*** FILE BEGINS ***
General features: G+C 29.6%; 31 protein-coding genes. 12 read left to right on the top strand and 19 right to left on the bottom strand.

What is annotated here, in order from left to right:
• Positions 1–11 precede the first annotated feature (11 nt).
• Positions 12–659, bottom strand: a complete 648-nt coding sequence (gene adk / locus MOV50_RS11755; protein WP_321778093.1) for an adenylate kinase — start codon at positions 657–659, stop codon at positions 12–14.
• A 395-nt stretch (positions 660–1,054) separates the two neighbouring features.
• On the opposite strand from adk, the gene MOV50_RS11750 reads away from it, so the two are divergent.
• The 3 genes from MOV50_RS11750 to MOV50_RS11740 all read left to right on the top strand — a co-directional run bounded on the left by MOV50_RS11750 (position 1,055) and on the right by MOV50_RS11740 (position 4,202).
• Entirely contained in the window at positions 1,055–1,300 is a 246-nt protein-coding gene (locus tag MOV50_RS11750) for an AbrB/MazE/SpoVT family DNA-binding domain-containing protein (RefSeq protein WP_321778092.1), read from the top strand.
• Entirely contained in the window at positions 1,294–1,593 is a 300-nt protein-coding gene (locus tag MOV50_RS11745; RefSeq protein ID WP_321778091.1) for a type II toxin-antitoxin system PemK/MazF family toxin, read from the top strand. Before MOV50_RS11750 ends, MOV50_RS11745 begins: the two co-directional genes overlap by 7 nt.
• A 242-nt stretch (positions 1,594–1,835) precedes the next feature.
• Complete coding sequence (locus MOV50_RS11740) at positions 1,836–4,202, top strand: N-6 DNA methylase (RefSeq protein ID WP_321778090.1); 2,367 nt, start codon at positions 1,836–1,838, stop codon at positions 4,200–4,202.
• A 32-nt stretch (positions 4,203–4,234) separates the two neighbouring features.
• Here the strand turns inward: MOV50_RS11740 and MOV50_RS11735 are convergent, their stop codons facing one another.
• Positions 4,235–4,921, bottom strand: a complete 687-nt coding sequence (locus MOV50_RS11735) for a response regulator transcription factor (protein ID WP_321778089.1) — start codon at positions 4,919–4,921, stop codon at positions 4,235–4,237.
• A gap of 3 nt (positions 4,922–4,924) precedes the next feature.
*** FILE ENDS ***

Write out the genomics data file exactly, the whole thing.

General features: G+C 29.6%; 31 protein-coding genes. 12 read left to right on the top strand and 19 right to left on the bottom strand.

What is annotated here, in order from left to right:
• Positions 1–11 precede the first annotated feature (11 nt).
• Positions 12–659, bottom strand: a complete 648-nt coding sequence (gene adk / locus MOV50_RS11755; protein WP_321778093.1) for an adenylate kinase — start codon at positions 657–659, stop codon at positions 12–14.
• A 395-nt stretch (positions 660–1,054) separates the two neighbouring features.
• On the opposite strand from adk, the gene MOV50_RS11750 reads away from it, so the two are divergent.
• The 3 genes from MOV50_RS11750 to MOV50_RS11740 all read left to right on the top strand — a co-directional run bounded on the left by MOV50_RS11750 (position 1,055) and on the right by MOV50_RS11740 (position 4,202).
• Entirely contained in the window at positions 1,055–1,300 is a 246-nt protein-coding gene (locus tag MOV50_RS11750) for an AbrB/MazE/SpoVT family DNA-binding domain-containing protein (RefSeq protein WP_321778092.1), read from the top strand.
• Entirely contained in the window at positions 1,294–1,593 is a 300-nt protein-coding gene (locus tag MOV50_RS11745; RefSeq protein ID WP_321778091.1) for a type II toxin-antitoxin system PemK/MazF family toxin, read from the top strand. Before MOV50_RS11750 ends, MOV50_RS11745 begins: the two co-directional genes overlap by 7 nt.
• A 242-nt stretch (positions 1,594–1,835) precedes the next feature.
• Complete coding sequence (locus MOV50_RS11740) at positions 1,836–4,202, top strand: N-6 DNA methylase (RefSeq protein ID WP_321778090.1); 2,367 nt, start codon at positions 1,836–1,838, stop codon at positions 4,200–4,202.
• A 32-nt stretch (positions 4,203–4,234) separates the two neighbouring features.
• Here the strand turns inward: MOV50_RS11740 and MOV50_RS11735 are convergent, their stop codons facing one another.
• Positions 4,235–4,921, bottom strand: a complete 687-nt coding sequence (locus MOV50_RS11735) for a response regulator transcription factor (protein ID WP_321778089.1) — start codon at positions 4,919–4,921, stop codon at positions 4,235–4,237.
• A gap of 3 nt (positions 4,922–4,924) precedes the next feature.